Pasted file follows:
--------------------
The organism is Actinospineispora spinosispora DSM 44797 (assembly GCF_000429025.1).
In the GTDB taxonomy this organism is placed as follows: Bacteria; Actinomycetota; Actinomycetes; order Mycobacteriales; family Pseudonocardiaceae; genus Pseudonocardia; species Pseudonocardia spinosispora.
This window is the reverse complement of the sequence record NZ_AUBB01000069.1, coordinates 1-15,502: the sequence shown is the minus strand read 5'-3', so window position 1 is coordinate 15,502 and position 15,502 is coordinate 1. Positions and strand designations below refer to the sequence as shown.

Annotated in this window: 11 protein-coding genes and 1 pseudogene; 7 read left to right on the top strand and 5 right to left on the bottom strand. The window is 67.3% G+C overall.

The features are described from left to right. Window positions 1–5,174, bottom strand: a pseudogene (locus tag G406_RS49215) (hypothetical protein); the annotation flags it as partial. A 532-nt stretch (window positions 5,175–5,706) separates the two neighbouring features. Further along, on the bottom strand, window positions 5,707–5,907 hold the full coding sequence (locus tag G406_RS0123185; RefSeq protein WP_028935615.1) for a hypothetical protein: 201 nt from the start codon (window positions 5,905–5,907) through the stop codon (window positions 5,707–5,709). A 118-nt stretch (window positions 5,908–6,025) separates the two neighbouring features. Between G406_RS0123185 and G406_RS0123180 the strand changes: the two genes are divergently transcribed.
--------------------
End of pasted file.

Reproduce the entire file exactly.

The organism is Actinospineispora spinosispora DSM 44797 (assembly GCF_000429025.1).
In the GTDB taxonomy this organism is placed as follows: Bacteria; Actinomycetota; Actinomycetes; order Mycobacteriales; family Pseudonocardiaceae; genus Pseudonocardia; species Pseudonocardia spinosispora.
This window is the reverse complement of the sequence record NZ_AUBB01000069.1, coordinates 1-15,502: the sequence shown is the minus strand read 5'-3', so window position 1 is coordinate 15,502 and position 15,502 is coordinate 1. Positions and strand designations below refer to the sequence as shown.

Annotated in this window: 11 protein-coding genes and 1 pseudogene; 7 read left to right on the top strand and 5 right to left on the bottom strand. The window is 67.3% G+C overall.

The features are described from left to right. Window positions 1–5,174, bottom strand: a pseudogene (locus tag G406_RS49215) (hypothetical protein); the annotation flags it as partial. A 532-nt stretch (window positions 5,175–5,706) separates the two neighbouring features. Further along, on the bottom strand, window positions 5,707–5,907 hold the full coding sequence (locus tag G406_RS0123185; RefSeq protein WP_028935615.1) for a hypothetical protein: 201 nt from the start codon (window positions 5,905–5,907) through the stop codon (window positions 5,707–5,709). A 118-nt stretch (window positions 5,908–6,025) separates the two neighbouring features. Between G406_RS0123185 and G406_RS0123180 the strand changes: the two genes are divergently transcribed.